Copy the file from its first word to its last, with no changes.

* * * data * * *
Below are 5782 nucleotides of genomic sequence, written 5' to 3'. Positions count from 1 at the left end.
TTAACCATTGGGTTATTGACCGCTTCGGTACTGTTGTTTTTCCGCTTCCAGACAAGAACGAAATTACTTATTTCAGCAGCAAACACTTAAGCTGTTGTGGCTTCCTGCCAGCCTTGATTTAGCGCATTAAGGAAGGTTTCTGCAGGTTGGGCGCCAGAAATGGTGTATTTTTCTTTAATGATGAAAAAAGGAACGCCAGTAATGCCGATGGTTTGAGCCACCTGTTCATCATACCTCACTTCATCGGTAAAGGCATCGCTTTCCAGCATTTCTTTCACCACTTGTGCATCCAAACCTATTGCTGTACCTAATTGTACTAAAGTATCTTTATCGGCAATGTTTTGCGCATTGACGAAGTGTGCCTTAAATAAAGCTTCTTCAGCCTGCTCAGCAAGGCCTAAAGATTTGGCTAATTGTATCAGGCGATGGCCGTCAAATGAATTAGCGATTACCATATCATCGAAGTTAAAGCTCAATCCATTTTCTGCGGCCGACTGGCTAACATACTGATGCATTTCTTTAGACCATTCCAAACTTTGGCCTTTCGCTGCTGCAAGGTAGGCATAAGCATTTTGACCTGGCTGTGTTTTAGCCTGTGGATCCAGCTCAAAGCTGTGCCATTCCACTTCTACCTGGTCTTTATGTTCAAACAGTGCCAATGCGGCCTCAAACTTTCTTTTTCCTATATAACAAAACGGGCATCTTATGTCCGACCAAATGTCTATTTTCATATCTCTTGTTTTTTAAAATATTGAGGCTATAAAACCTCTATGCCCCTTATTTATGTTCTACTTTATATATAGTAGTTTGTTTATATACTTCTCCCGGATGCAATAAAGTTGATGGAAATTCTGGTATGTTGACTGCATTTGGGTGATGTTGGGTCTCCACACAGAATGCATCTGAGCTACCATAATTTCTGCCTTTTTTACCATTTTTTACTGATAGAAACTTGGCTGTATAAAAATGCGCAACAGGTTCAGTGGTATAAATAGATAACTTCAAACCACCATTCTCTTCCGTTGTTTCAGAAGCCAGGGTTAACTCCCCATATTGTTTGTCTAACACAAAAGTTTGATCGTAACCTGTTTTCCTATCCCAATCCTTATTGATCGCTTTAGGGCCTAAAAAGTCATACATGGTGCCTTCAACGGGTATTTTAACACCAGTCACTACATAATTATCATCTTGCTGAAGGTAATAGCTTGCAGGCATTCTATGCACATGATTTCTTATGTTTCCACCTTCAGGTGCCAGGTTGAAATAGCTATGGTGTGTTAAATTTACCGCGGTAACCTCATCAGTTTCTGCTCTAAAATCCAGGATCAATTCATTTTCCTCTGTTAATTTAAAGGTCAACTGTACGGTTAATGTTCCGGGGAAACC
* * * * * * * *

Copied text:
Below are 5782 nucleotides of genomic sequence, written 5' to 3'. Positions count from 1 at the left end.
TTAACCATTGGGTTATTGACCGCTTCGGTACTGTTGTTTTTCCGCTTCCAGACAAGAACGAAATTACTTATTTCAGCAGCAAACACTTAAGCTGTTGTGGCTTCCTGCCAGCCTTGATTTAGCGCATTAAGGAAGGTTTCTGCAGGTTGGGCGCCAGAAATGGTGTATTTTTCTTTAATGATGAAAAAAGGAACGCCAGTAATGCCGATGGTTTGAGCCACCTGTTCATCATACCTCACTTCATCGGTAAAGGCATCGCTTTCCAGCATTTCTTTCACCACTTGTGCATCCAAACCTATTGCTGTACCTAATTGTACTAAAGTATCTTTATCGGCAATGTTTTGCGCATTGACGAAGTGTGCCTTAAATAAAGCTTCTTCAGCCTGCTCAGCAAGGCCTAAAGATTTGGCTAATTGTATCAGGCGATGGCCGTCAAATGAATTAGCGATTACCATATCATCGAAGTTAAAGCTCAATCCATTTTCTGCGGCCGACTGGCTAACATACTGATGCATTTCTTTAGACCATTCCAAACTTTGGCCTTTCGCTGCTGCAAGGTAGGCATAAGCATTTTGACCTGGCTGTGTTTTAGCCTGTGGATCCAGCTCAAAGCTGTGCCATTCCACTTCTACCTGGTCTTTATGTTCAAACAGTGCCAATGCGGCCTCAAACTTTCTTTTTCCTATATAACAAAACGGGCATCTTATGTCCGACCAAATGTCTATTTTCATATCTCTTGTTTTTTAAAATATTGAGGCTATAAAACCTCTATGCCCCTTATTTATGTTCTACTTTATATATAGTAGTTTGTTTATATACTTCTCCCGGATGCAATAAAGTTGATGGAAATTCTGGTATGTTGACTGCATTTGGGTGATGTTGGGTCTCCACACAGAATGCATCTGAGCTACCATAATTTCTGCCTTTTTTACCATTTTTTACTGATAGAAACTTGGCTGTATAAAAATGCGCAACAGGTTCAGTGGTATAAATAGATAACTTCAAACCACCATTCTCTTCCGTTGTTTCAGAAGCCAGGGTTAACTCCCCATATTGTTTGTCTAACACAAAAGTTTGATCGTAACCTGTTTTCCTATCCCAATCCTTATTGATCGCTTTAGGGCCTAAAAAGTCATACATGGTGCCTTCAACGGGTATTTTAACACCAGTCACTACATAATTATCATCTTGCTGAAGGTAATAGCTTGCAGGCATTCTATGCACATGATTTCTTATGTTTCCACCTTCAGGTGCCAGGTTGAAATAGCTATGGTGTGTTAAATTTACCGCGGTAACCTCATCAGTTTCTGCTCTAAAATCCAGGATCAATTCATTTTCCTCTGTTAATTTAAAGGTCAACTGTACGGTTAATGTTCCGGGGAAACC